Holberton: Birds of a feather don’t always migrate together
The half-ounce songbirds that fly 1,800 miles nonstop over the Atlantic Ocean to winter in South America haven’t had a lot to chirp about lately.
The number of Blackpoll warblers (Setophaga striata) documented on the move through migration monitoring sites in the Gulf of Maine region has declined dramatically at some locations over the last 30 years.
But until recently, scientists hadn’t determined which of the breeding populations that span the entire North American boreal forest was responsible for this decline.
To learn where and when specific breeding populations moved during migration, a research team led by University of Maine biologist Rebecca Holberton collected feathers from Blackpolls at multiple locations throughout North America during fall and spring migration.
This study, she says, marks the first time scientists have determined a most likely explanation for why numbers of birds on migration have declined.
“In the past much of the focus has been censusing birds either on the breeding areas or on the wintering areas,” Holberton says.
“But by being able to identify where birds are going and where they are coming from during migration, we can learn more about the reason why we see declines during this period. By determining where birds are throughout the entire life cycle, we can better target ‘full life cycle’ conservation efforts more effectively.”
The team analyzed feathers for naturally occurring chemical signals that indicate where the bird was when its feathers grew, says Holberton. The distribution of the chemicals, a stable form of a hydrogen isotope (deuterium) that occurs naturally in rainwater and gets carried into the food chain, follows a distinct pattern across North America.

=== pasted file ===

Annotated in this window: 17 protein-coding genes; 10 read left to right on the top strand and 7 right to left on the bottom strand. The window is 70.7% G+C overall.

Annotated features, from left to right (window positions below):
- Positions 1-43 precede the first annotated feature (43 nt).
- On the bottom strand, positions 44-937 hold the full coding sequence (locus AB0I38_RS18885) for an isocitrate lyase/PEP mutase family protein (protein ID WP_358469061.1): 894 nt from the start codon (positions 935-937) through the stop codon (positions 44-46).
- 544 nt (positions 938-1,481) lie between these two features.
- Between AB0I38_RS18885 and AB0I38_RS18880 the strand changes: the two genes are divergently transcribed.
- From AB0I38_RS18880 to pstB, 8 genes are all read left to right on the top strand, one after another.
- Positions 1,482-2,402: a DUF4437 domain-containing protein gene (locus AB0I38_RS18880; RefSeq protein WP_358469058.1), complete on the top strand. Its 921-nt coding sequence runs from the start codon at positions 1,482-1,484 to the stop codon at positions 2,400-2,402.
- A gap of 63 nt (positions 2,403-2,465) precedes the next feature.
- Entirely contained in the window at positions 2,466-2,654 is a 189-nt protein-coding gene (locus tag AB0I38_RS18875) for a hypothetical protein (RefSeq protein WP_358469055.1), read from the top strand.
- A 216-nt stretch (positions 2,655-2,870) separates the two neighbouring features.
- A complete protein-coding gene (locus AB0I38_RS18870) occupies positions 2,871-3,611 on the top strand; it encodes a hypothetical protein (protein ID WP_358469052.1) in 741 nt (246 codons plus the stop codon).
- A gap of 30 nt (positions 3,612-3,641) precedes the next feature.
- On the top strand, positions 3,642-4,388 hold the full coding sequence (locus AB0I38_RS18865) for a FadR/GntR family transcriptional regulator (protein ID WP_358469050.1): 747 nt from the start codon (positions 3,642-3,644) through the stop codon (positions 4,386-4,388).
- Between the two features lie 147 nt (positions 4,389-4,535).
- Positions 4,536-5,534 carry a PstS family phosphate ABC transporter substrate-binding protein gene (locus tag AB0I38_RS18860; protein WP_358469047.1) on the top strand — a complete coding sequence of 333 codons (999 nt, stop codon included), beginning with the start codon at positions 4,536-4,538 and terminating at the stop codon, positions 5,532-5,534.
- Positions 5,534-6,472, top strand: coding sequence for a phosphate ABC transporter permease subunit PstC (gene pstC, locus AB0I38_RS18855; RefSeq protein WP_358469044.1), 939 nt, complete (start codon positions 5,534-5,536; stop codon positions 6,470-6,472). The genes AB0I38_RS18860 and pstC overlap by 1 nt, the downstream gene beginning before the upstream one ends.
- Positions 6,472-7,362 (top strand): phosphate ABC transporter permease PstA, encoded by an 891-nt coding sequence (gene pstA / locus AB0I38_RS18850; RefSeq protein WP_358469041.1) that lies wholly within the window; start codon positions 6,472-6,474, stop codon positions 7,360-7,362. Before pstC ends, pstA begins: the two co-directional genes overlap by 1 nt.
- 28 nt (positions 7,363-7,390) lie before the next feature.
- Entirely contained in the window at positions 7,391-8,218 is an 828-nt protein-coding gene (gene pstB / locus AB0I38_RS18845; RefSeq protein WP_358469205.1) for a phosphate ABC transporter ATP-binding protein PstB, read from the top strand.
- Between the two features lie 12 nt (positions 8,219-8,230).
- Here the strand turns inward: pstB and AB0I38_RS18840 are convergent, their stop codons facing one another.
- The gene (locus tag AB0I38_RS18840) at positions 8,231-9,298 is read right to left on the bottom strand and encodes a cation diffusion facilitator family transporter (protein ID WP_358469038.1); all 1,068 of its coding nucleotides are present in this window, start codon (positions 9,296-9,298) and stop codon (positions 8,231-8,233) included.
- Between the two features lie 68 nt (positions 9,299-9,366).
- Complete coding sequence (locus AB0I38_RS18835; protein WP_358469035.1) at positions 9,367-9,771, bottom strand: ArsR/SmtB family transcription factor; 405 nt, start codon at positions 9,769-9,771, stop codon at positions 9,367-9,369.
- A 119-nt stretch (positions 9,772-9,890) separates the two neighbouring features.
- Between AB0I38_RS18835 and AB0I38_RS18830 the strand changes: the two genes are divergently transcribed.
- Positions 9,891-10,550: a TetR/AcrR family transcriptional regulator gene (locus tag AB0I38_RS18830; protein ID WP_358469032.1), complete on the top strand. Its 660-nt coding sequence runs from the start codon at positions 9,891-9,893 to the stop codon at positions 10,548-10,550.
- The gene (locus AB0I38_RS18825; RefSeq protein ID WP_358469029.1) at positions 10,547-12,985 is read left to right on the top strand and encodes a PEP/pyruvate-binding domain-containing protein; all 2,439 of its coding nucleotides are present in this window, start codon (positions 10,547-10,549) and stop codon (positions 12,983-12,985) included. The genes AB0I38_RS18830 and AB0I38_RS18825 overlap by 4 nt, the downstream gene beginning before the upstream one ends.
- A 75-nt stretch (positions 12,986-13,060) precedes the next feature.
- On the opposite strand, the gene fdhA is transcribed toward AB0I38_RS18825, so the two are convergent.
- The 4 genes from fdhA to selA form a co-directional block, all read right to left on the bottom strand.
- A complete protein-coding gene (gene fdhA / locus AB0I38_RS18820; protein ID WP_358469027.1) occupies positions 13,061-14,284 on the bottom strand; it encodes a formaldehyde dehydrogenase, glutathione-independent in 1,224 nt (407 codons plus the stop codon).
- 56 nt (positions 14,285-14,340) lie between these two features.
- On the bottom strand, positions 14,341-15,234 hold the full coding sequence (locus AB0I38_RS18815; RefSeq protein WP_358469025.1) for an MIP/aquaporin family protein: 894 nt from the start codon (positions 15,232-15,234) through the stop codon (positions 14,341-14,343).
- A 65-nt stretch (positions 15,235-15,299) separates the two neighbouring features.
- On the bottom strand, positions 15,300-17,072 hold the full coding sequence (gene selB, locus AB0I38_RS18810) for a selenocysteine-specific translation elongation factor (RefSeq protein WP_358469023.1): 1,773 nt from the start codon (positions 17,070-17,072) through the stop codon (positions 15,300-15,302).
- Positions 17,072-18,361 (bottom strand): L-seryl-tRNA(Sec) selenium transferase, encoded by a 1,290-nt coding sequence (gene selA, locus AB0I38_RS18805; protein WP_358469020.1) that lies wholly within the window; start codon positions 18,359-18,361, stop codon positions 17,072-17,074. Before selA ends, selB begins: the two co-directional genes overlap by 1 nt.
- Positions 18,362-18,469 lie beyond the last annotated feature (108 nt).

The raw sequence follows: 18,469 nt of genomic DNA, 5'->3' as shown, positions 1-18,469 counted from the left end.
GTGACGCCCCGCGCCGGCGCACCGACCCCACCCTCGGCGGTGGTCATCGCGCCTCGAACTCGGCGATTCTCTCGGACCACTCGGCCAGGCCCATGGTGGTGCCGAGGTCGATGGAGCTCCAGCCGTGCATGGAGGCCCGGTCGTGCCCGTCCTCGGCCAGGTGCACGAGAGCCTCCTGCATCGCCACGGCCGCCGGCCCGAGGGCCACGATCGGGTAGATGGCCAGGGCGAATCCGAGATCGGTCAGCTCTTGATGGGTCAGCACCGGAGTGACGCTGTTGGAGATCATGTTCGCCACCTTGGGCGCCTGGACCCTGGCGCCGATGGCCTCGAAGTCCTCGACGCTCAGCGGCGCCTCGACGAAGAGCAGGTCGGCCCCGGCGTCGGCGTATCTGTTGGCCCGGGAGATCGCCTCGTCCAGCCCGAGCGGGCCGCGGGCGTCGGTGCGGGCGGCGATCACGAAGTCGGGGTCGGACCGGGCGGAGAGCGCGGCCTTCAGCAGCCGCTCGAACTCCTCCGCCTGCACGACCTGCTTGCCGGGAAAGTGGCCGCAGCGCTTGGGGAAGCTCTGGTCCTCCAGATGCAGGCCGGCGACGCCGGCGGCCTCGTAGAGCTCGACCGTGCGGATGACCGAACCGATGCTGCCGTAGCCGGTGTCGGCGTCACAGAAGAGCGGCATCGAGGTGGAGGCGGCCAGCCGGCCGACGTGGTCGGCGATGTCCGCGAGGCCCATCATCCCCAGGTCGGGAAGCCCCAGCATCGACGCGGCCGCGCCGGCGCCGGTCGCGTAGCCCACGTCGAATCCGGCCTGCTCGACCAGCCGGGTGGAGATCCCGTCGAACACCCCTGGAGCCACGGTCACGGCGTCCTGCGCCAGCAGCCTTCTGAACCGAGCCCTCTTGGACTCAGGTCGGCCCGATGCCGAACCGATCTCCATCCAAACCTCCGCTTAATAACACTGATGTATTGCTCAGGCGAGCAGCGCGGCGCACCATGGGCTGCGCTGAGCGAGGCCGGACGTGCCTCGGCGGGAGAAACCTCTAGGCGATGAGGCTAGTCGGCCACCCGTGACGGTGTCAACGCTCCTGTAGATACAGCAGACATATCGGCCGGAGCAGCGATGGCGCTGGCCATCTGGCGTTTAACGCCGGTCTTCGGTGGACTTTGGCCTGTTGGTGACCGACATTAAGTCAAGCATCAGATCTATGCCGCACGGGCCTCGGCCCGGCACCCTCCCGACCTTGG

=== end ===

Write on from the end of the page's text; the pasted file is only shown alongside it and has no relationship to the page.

By analyzing each feather’s “isotope signature,” the team could identify the bird’s breeding location. Birds annually grow new feathers before flying to their wintering grounds.
Blackpoll warblers captured and banded during fall migration in the Gulf of Maine region, including Manomet Bird Observatory on the coast of Massachusetts, carried stable isotope signatures that indicated they came from breeding populations in Alaska and western Canada, she says.
Those breeding populations have shown the greatest and most rapid decline in North America, with many declining by 70–90 percent in the past decade. Over much of the same period, the same areas have experienced a rapid rate of deforestation due to harvesting and fires, says Holberton.
Blackpoll warblers winter throughout the Amazonian River basin, an area also experiencing deforestation and habitat loss.
During the project, the team also confirmed that, like many species of migrants, Blackpoll warblers have a so-called “loop migration.”
That is, their return flight from their winter sites to their breeding grounds in northern boreal forests is different than the path they take to get to the winter sites.
In the fall, before they fly across the ocean to their wintering areas, Blackpoll warblers from all populations across the breeding range gather on the Atlantic coastline of eastern North America.
In the spring, they all initially fly north into the southeastern U.S. But then birds from the eastern and western breeding populations diverge soon after entering Florida to head toward their respective breeding areas.
Researchers Adrienne J. Leppold of UMaine and Steven L. Van Wilgenburg and Keith A. Hobson of Environment Canada also took part in the project.
The team’s paper titled “Isotopic (δ 2 H f ) evidence of ‘loop migration’ and use of the Gulf of Maine Flyway by both western and eastern breeding populations of Blackpoll Warblers” in the Journal of Field Ornithology, is available online.
Contact: Beth Staples, 207.581.3777